Stop. Look. Listen…Magic Awaits
My husband and I had just returned from a trail run in the mountains of southwest Montana when something unusual happened. You would have thought if magic was going to unfold — one of those moments where time stops and you are fully present and silly with gratitude — it would have been among those towering peaks with the goodness of summer, along a gently climbing path framed by wildflowers.
But instead it happened when I least expected it. I was inside the basement of a friend’s borrowed cabin, thinking about lunch and a shower, when something outside caught my eye.
Just a common deer.
Wait. No, a buck.
In the hierarchy of unusual and exciting wild animal sightings, deer likely rank fairly low, easy to dismiss. But this deer was different. We locked eyes and the deer moved closer. I crept towards the window and instead of retreating, the deer moved closer still.
This. Is. Not. Happening.
I tightened, waited for its predictable retreat, 20 seconds, then 30. Then I exhaled and just sat with it for what felt like minutes, unmoving. I’m not sure I’ve stared into human eyes as intensely as I did that deer. Finally, knowing it would have to end, I broke the spell and called quietly to my husband, “Come see this. Grab your phone.”
It felt like a betrayal of the moment to share it, then try to hold onto it in an image, but I couldn’t help myself.
Discovering Awe in Unexpected Places
I crave that feeling of awe. It’s what drives me to the mountains, to travel, to try new things that scare me a little, and yet I’ve learned I cannot force it to appear at will. I can only create the conditions for it to unfold.
This awe does not always show up in the form of an animal sighting, although I’ve had many I’m grateful for: a similar experience with a mountain goat near Montana’s high point; skiing in Yellowstone in winter and surprising a pack of wolves; snorkeling near sea turtles and nurse sharks; or this past year, running along a foggy trail on the Sonoma Coast when a California Gray Fox and I met then shared a stretch of quiet before continuing on our way.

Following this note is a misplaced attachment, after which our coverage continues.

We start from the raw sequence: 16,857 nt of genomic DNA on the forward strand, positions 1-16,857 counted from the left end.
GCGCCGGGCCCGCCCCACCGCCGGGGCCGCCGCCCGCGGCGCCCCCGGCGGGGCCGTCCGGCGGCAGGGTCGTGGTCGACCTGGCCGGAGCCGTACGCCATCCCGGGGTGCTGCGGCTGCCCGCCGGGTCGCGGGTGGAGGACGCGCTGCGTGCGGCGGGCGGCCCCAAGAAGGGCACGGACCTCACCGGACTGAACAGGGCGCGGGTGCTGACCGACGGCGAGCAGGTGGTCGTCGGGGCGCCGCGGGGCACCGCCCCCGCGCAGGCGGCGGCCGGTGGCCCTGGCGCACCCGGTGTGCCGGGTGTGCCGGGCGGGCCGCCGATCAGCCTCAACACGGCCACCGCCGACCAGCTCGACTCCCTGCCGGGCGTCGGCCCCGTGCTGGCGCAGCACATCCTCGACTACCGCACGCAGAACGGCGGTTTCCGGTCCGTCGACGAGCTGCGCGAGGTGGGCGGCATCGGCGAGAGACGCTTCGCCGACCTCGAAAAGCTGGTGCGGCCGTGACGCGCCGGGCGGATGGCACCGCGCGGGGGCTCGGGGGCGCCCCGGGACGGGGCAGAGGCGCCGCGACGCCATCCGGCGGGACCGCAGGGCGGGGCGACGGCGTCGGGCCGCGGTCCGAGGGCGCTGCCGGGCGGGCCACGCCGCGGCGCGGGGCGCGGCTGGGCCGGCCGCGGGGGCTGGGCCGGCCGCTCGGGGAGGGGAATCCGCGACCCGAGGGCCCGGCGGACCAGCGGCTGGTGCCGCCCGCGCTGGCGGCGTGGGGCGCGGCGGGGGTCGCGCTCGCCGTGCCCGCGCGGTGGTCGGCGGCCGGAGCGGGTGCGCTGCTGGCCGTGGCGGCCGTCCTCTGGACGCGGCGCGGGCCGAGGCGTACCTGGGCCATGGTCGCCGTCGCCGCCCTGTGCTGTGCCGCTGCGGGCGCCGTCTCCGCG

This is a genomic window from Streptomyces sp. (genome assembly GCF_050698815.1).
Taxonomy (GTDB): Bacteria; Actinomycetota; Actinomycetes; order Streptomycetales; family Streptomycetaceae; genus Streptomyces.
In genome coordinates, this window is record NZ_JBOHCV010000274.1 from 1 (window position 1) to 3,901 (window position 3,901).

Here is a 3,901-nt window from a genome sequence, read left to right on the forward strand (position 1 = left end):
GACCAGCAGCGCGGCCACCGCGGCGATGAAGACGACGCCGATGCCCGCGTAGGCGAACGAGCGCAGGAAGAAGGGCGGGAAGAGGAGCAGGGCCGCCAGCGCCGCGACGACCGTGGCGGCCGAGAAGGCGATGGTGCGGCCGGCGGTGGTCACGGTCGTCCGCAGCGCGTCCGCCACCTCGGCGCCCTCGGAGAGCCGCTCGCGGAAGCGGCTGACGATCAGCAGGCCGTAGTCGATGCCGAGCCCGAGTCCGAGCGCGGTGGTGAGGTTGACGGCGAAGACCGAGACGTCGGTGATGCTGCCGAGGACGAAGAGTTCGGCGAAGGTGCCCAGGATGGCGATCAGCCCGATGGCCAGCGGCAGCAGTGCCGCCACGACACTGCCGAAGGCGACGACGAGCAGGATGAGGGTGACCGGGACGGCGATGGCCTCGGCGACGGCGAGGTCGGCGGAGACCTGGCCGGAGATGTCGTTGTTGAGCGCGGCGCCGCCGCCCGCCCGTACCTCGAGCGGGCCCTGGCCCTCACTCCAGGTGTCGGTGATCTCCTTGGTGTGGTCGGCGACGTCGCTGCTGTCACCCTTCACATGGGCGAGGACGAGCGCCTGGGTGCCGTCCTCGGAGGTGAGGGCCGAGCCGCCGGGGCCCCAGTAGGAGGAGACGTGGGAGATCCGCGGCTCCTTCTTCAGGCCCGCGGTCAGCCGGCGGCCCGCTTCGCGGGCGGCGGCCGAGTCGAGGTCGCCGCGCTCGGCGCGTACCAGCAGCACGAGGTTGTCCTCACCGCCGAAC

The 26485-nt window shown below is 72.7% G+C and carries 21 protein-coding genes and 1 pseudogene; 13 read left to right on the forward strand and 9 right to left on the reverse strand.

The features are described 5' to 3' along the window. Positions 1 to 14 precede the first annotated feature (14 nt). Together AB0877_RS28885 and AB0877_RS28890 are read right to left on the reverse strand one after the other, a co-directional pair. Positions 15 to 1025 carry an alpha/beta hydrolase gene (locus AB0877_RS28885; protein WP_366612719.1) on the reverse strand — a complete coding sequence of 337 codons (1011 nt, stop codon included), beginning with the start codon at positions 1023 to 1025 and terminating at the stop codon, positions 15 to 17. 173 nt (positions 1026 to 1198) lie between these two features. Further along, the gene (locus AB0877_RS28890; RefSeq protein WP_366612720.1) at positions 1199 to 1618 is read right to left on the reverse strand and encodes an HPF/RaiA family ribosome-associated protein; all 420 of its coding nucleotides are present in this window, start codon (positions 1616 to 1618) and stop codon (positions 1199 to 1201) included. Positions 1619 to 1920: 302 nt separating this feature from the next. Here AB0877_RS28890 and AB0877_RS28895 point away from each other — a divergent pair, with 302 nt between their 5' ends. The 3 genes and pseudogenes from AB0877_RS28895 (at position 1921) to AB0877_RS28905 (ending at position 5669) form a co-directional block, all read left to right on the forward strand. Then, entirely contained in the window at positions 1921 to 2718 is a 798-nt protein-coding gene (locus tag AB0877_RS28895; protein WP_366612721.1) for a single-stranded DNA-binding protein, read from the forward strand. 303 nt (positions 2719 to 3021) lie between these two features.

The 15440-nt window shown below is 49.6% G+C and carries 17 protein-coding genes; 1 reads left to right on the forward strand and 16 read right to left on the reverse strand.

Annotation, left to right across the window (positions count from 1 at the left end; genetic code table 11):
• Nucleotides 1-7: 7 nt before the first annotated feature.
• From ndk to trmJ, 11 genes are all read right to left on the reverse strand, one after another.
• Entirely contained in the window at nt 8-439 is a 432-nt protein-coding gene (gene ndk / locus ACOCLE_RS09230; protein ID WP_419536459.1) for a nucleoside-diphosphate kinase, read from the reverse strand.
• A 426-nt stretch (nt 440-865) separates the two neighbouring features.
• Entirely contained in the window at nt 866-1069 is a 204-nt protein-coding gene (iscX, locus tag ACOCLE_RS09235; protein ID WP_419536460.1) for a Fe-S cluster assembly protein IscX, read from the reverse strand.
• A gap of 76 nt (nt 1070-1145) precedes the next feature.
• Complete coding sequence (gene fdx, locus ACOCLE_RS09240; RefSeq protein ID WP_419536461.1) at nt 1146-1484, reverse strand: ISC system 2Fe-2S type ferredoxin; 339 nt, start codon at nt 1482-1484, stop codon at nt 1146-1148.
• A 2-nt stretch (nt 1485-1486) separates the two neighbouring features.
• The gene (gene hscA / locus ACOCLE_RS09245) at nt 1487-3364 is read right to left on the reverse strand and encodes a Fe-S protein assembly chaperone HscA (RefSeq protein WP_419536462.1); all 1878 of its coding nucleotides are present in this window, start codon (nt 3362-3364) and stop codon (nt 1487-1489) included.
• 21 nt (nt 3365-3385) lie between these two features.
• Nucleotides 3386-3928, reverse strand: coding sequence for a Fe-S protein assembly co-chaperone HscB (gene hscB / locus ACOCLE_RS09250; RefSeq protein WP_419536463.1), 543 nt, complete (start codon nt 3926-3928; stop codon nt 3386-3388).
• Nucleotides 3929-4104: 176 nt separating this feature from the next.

Just as often, awe shows up when I’m walking somewhere. It could be somewhere spectacular like a beach or in the mountains, but sunrises and sunsets happen free of charge every day in my town (perhaps in yours too?) and are easy miracles to witness when I make time for them. I’ve even experienced it sitting in my backyard, watching some suburban drama unfold between birds or squirrels.
Living in the Moment
While the camera on my phone is a great tool for capturing and sharing these moments, I have a little problem with it, which I am working on. I have become like Pavlov’s dog and it is often master of me, seducing me into a world of apps where I need never be bored and everything and everyone is beautiful or funny, brilliant or enraged all of the time.
Now, when I see or feel a fairy-dust moment coming on I scramble. Where’s my damn phone?! I fumble, hurry to take some video or a photo to post so that everyone can see what an enviable and fabulous life I am living.
This thought, that I must take a photo so I can post it, is quite often death for magic, I am sorry to say. Not because it diminishes how lovely or unique something is, but because it diminishes my ability to focus. My ego has taken the reins and I’ve somehow subconsciously entered a capture-your-spectacular-life competition that I will never win.
Discovering the Quiet Within
I’m not quitting my phone. I’m trying to become more aware of how and when I use it. I’m trying to remember that quiet inside and outside of me is medicine; it’s a prerequisite to those little moments of awe unfolding, because it turns out they rarely happen when I’m distracted.
After the time with the deer, I wrestled with what had happened, what I had really seen. “So tell me about that deer,” I said casually to my friend whose family owned the cabin and spent considerable time there.
“What deer?” he asked.
Surely they’d seen a beautiful buck hanging around, perhaps fed him or noticed that he was habituated to people?
He assured me they’d never seen him, and as it turns out, they never did which somehow made me feel better. Not because I don’t want everyone to experience wonder and awe, but because I want to believe that if I stop, look, listen, lay distractions aside, there are still surprises in this world waiting for me.
Megan Regnerus is a 50 year old writer living in Montana.